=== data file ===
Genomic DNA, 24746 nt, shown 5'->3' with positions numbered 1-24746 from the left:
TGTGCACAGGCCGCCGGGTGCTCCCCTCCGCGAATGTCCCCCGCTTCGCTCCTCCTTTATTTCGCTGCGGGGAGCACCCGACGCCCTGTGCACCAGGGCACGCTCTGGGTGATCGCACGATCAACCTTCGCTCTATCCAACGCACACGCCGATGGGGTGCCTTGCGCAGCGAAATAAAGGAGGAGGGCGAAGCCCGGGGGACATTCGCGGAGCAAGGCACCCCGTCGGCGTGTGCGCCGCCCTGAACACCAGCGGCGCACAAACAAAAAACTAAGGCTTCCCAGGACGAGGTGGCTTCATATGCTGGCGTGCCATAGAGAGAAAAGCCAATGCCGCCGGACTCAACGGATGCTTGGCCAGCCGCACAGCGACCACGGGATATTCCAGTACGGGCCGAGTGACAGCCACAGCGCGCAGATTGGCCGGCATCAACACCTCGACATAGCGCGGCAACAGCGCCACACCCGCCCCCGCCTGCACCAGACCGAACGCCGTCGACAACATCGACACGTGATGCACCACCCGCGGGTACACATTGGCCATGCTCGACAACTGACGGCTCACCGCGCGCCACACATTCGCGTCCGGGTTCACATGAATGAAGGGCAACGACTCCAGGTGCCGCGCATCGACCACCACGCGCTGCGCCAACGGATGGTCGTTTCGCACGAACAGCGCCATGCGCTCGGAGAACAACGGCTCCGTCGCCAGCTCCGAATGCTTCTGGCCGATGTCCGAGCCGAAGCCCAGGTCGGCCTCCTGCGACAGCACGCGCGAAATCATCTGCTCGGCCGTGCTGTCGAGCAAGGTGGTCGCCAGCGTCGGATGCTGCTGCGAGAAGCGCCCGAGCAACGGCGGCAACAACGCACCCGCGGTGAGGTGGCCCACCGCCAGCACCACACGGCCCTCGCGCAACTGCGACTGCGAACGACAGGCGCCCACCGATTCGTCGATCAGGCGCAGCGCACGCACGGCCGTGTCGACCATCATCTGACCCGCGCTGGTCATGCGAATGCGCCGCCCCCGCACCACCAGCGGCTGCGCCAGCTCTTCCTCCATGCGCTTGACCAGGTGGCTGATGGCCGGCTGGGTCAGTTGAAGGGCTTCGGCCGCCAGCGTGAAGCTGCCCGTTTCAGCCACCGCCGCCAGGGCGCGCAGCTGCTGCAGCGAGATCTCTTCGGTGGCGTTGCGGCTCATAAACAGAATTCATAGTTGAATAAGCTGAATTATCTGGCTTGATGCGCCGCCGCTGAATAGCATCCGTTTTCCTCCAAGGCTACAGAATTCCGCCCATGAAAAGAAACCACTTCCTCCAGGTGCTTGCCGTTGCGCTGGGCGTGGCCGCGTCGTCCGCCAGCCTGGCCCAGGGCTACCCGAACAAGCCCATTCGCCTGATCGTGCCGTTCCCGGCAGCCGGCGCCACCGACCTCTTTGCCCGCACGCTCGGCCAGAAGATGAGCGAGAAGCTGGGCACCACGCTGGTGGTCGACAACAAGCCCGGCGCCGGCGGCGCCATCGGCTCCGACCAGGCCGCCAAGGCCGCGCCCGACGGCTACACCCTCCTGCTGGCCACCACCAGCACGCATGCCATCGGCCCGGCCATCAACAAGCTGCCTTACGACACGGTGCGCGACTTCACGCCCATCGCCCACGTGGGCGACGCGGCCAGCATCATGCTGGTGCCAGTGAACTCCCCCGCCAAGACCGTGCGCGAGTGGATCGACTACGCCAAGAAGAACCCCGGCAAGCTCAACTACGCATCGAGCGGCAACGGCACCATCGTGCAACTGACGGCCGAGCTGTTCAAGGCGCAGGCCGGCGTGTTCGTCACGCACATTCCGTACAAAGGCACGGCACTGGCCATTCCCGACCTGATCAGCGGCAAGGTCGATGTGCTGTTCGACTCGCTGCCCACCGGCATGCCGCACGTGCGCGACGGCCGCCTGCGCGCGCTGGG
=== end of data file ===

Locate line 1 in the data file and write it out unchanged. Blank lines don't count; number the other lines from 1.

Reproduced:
Genomic DNA, 24746 nt, shown 5'->3' with positions numbered 1-24746 from the left: